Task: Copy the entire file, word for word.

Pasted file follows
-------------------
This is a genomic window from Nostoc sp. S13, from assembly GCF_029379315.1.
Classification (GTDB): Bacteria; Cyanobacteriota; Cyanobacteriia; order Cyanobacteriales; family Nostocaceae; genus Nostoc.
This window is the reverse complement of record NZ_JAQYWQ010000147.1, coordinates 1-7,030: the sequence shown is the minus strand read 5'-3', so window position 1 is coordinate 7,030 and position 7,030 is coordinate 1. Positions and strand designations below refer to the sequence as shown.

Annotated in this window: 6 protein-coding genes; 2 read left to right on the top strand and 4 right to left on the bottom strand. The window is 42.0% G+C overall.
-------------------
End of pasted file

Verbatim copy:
This is a genomic window from Nostoc sp. S13, from assembly GCF_029379315.1.
Classification (GTDB): Bacteria; Cyanobacteriota; Cyanobacteriia; order Cyanobacteriales; family Nostocaceae; genus Nostoc.
This window is the reverse complement of record NZ_JAQYWQ010000147.1, coordinates 1-7,030: the sequence shown is the minus strand read 5'-3', so window position 1 is coordinate 7,030 and position 7,030 is coordinate 1. Positions and strand designations below refer to the sequence as shown.

Annotated in this window: 6 protein-coding genes; 2 read left to right on the top strand and 4 right to left on the bottom strand. The window is 42.0% G+C overall.